GovCon

Draft RFP for next federal telecom contract due Feb. 28

The General Services Administration will release this week a draft request for proposals for the Enterprise Infrastructure Solutions (EIS) contract, expected to be the biggest federal telecommunications contract yet.

The EIS indefinite-delivery/indefinite-quantity contract will offer federal agencies next-generation telecommunications services and will replace the existing GSA Networx contract. Networx is scheduled to expire in 2017, but GSA is planning to extend it for three years until 2020 to allow agencies enough time to transition to EIS.

Related: Contract Calendar: See what's coming

The draft RFP is expected to be published Feb. 28, said GSA's Fred Haines, EIS program manager, in an interview.

Resource: GSA's Network Services 2020 Strategy

EIS will be a central pillar of GSA's larger Network Strategies 2020 initiative, which will produce a number of next-generation communications and networks acquisition programs for federal agencies to use in the coming decade.

Haines said some agency customers have criticized GSA's current Networx Enterprise telecommunications contract as overly complex and rigid to use. EIS, he said, will be structured to provide agencies with a more agile, flexible, easy-to-use procurement vehicle to buy next-generation telecommunications solutions at the enterprise scale as well as on a piecemeal basis.

For one thing, the EIS master contract will not force agencies to order through a long list of specific contract line item numbers (CLINS), as Networx does, but instead will enable agencies to work with vendors to assemble a package solution tailored to their needs and list the appropriate CLINs in the task order. This will provide far more flexibility to agencies in terms of procuring tailored package solutions. It also will mean the contract will not need to be modified frequently to add new CLINs as agency demands for services expand, Haines said.

Also, at the task order level, industry will have more flexibility to adjust pricing based on the scale of the procurement, Haines said.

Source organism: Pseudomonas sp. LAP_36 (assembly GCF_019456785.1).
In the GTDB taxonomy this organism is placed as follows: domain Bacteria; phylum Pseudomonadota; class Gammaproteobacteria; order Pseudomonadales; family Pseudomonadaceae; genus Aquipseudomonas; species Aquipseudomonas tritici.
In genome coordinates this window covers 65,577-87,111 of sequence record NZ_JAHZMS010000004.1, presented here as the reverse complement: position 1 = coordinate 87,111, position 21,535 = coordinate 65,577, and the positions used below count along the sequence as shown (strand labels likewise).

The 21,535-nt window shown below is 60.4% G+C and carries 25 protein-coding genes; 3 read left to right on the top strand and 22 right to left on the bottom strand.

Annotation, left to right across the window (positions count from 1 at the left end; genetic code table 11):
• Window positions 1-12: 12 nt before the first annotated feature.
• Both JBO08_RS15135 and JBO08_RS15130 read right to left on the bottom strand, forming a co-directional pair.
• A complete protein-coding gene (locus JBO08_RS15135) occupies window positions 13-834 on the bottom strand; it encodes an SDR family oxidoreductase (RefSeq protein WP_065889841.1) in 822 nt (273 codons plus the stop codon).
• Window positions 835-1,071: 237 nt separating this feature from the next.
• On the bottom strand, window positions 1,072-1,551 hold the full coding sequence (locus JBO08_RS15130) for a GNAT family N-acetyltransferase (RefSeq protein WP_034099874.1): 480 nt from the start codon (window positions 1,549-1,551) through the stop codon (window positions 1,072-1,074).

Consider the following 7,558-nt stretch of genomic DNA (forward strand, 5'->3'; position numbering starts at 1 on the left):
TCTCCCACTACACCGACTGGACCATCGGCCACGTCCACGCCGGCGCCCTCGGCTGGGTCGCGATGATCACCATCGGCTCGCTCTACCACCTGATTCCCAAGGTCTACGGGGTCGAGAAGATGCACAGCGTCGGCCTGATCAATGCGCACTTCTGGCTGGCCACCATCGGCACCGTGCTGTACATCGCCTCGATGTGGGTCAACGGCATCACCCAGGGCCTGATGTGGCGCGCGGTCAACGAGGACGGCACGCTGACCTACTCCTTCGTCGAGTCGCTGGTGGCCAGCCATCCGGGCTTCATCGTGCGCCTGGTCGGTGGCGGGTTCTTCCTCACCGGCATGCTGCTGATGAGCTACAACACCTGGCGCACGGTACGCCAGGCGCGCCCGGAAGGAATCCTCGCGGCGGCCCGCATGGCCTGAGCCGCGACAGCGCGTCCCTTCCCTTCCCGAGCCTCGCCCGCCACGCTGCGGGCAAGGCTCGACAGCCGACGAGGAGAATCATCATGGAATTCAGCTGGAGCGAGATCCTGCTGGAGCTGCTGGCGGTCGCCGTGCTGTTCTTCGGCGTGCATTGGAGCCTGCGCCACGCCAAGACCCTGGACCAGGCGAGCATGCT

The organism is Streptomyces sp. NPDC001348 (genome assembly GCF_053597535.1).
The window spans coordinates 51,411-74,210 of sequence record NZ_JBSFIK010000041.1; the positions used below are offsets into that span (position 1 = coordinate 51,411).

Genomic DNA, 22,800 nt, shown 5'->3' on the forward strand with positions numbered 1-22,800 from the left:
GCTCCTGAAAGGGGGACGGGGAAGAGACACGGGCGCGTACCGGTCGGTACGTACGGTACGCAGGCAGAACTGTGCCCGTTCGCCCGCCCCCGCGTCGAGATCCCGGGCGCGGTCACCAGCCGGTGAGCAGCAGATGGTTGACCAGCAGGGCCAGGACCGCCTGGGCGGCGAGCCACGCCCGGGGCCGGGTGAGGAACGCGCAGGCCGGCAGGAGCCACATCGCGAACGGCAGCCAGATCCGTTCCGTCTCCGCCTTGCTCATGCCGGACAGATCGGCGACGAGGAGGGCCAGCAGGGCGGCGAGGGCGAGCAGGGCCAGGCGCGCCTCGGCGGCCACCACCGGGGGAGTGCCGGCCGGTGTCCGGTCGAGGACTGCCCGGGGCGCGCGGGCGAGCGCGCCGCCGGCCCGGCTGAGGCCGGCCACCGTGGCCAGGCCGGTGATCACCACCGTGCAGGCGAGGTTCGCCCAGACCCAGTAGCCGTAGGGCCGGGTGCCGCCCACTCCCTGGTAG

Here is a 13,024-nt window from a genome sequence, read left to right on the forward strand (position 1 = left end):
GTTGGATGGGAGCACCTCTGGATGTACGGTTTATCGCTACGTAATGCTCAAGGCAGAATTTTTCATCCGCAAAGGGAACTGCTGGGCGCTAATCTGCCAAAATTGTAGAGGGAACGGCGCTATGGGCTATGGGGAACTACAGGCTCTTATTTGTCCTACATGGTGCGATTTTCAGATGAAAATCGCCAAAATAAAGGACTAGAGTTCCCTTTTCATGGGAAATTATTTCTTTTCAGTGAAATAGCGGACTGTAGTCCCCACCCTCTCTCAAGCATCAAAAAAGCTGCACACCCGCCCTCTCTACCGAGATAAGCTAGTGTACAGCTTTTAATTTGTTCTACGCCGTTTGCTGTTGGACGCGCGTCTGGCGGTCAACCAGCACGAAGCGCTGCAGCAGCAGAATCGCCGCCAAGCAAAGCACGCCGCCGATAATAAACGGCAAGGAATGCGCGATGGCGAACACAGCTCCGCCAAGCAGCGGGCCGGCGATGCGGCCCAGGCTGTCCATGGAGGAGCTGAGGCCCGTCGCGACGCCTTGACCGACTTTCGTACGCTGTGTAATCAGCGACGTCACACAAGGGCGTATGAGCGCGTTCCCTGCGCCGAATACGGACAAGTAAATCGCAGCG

"It also gives industry an opportunity to structure deals based on specific agencies. So if you're a large, large, large buyer – you're one of the major cabinet agencies – industry can give you a deal and price points that they wouldn't give to a commission that represents 30 people. … That's the flexibility we're trying to offer to industry," he said.

EIS also will provide customer agencies a wider range of options to use GSA assistance in crafting their telecom procurements.

"A lot of agencies are like, 'Just give me a contract and get out of our way and let us do our thing.' And other agencies, they need significant help because there's been a brain drain in technical talent throughout government," Haines said.

Haines said he hopes there will be more awardees on the EIS contract than the five now on the Networx Enterprise and Universal contracts: AT&T, CenturyLink, Level 3 Communications, Sprint, and Verizon.

He said a market research survey GSA did a year ago suggested that as many as 15 companies – including Harris, Windstream, Cox Communications and Comcast -- could possibly bid for the contract.

Haines said the draft RFP is based in part on "extensive" meetings with industry, including two previous requests for information and almost two months' worth of one-on-one meetings with vendors.

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